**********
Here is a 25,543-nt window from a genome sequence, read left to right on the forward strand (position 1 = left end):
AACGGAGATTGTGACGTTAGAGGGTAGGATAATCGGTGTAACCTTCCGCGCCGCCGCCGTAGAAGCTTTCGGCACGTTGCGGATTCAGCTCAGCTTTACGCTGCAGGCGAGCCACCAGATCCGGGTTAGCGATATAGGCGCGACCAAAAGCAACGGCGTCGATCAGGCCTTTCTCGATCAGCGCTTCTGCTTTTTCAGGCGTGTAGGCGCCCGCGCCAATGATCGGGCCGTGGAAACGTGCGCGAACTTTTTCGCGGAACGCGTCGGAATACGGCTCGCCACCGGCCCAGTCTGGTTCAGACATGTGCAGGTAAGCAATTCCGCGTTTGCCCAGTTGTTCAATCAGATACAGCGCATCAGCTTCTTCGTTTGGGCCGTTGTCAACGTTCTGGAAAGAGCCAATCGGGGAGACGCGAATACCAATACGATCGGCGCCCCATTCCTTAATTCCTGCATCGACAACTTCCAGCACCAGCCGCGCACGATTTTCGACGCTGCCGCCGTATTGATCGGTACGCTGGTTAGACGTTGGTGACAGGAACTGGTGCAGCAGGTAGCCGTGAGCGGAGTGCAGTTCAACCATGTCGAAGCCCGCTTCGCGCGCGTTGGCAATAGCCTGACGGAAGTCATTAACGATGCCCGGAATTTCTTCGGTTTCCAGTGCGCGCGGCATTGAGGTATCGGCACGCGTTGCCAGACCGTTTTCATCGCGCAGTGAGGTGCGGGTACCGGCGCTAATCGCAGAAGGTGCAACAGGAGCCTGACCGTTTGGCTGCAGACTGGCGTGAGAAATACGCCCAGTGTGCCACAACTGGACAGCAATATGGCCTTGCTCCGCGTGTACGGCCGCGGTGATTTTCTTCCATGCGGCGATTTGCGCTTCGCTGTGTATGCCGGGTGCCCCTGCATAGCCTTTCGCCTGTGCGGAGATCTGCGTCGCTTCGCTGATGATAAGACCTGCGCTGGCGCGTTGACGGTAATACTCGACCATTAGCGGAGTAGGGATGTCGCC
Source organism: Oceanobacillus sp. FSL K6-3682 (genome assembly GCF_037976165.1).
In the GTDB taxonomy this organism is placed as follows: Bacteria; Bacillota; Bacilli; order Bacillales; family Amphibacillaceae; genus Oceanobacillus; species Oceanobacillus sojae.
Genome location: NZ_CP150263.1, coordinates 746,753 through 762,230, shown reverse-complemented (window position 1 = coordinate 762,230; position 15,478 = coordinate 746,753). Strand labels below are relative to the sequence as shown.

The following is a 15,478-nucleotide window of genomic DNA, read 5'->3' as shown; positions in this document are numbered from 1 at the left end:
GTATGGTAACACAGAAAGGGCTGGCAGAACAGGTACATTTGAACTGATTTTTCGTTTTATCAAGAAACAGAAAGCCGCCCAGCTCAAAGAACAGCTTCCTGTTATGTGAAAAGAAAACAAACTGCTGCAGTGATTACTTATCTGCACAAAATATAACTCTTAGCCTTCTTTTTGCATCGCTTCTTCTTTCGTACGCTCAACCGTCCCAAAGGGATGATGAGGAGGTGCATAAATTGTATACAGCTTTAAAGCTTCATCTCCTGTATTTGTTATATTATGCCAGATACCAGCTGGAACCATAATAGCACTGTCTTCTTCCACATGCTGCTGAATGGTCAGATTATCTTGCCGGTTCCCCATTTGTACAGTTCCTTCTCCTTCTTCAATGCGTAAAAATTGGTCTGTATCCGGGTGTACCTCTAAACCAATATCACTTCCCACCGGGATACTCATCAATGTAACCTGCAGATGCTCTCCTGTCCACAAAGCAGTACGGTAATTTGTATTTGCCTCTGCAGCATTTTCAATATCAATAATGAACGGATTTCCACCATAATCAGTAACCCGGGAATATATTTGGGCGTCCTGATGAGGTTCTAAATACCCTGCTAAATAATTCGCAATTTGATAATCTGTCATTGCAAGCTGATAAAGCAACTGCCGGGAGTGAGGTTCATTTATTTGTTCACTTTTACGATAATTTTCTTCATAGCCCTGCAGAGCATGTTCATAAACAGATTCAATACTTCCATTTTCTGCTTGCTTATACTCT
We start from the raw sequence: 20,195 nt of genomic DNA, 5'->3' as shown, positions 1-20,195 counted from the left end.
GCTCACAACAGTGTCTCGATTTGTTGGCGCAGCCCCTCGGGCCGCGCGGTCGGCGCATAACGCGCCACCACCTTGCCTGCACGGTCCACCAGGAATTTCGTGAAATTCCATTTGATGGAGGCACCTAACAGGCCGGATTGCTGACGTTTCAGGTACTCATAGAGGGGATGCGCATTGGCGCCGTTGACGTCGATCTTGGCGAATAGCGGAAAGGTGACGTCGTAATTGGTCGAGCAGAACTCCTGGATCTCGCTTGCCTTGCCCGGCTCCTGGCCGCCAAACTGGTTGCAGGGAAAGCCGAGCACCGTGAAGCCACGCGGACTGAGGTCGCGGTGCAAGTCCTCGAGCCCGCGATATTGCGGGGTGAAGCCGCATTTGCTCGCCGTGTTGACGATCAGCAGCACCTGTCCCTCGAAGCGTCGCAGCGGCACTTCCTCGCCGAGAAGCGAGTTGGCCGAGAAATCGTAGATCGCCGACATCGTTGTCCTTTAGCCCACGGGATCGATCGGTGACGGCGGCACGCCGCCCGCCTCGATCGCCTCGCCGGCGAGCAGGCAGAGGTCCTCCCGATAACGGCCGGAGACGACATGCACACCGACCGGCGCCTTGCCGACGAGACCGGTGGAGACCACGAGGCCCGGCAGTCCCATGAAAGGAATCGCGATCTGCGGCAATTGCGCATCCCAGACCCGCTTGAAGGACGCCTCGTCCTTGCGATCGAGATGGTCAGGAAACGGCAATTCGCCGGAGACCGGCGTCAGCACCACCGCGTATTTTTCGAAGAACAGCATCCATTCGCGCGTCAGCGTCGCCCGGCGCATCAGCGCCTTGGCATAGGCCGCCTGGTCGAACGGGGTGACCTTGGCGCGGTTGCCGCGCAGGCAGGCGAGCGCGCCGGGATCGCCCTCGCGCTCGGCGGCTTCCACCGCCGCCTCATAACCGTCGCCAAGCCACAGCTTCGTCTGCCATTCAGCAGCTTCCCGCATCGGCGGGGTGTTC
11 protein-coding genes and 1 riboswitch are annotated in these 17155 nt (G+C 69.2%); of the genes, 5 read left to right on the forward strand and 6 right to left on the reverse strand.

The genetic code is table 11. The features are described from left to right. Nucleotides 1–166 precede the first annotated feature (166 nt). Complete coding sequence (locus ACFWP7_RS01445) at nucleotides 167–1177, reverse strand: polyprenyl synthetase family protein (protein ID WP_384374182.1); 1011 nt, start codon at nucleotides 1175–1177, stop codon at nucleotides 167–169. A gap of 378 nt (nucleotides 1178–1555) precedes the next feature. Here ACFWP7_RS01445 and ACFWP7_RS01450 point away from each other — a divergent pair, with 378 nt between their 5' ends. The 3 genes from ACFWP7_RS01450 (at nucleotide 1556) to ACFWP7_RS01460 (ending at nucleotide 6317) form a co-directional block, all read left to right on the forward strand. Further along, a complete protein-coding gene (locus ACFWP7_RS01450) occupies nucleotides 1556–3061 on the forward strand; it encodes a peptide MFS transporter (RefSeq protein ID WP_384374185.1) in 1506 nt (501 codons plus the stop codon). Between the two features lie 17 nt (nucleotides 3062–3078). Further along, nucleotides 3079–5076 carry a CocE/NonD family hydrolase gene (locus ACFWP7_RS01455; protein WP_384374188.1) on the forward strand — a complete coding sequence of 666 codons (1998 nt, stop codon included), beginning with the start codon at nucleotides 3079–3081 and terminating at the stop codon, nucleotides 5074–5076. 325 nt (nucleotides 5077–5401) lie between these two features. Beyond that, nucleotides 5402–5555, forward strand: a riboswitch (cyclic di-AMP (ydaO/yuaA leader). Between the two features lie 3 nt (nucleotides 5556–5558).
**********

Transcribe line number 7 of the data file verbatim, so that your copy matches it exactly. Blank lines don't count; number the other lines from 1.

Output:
GTATGGTAACACAGAAAGGGCTGGCAGAACAGGTACATTTGAACTGATTTTTCGTTTTATCAAGAAACAGAAAGCCGCCCAGCTCAAAGAACAGCTTCCTGTTATGTGAAAAGAAAACAAACTGCTGCAGTGATTACTTATCTGCACAAAATATAACTCTTAGCCTTCTTTTTGCATCGCTTCTTCTTTCGTACGCTCAACCGTCCCAAAGGGATGATGAGGAGGTGCATAAATTGTATACAGCTTTAAAGCTTCATCTCCTGTATTTGTTATATTATGCCAGATACCAGCTGGAACCATAATAGCACTGTCTTCTTCCACATGCTGCTGAATGGTCAGATTATCTTGCCGGTTCCCCATTTGTACAGTTCCTTCTCCTTCTTCAATGCGTAAAAATTGGTCTGTATCCGGGTGTACCTCTAAACCAATATCACTTCCCACCGGGATACTCATCAATGTAACCTGCAGATGCTCTCCTGTCCACAAAGCAGTACGGTAATTTGTATTTGCCTCTGCAGCATTTTCAATATCAATAATGAACGGATTTCCACCATAATCAGTAACCCGGGAATATATTTGGGCGTCCTGATGAGGTTCTAAATACCCTGCTAAATAATTCGCAATTTGATAATCTGTCATTGCAAGCTGATAAAGCAACTGCCGGGAGTGAGGTTCATTTATTTGTTCACTTTTACGATAATTTTCTTCATAGCCCTGCAGAGCATGTTCATAAACAGATTCAATACTTCCATTTTCTGCTTGCTTATACTCT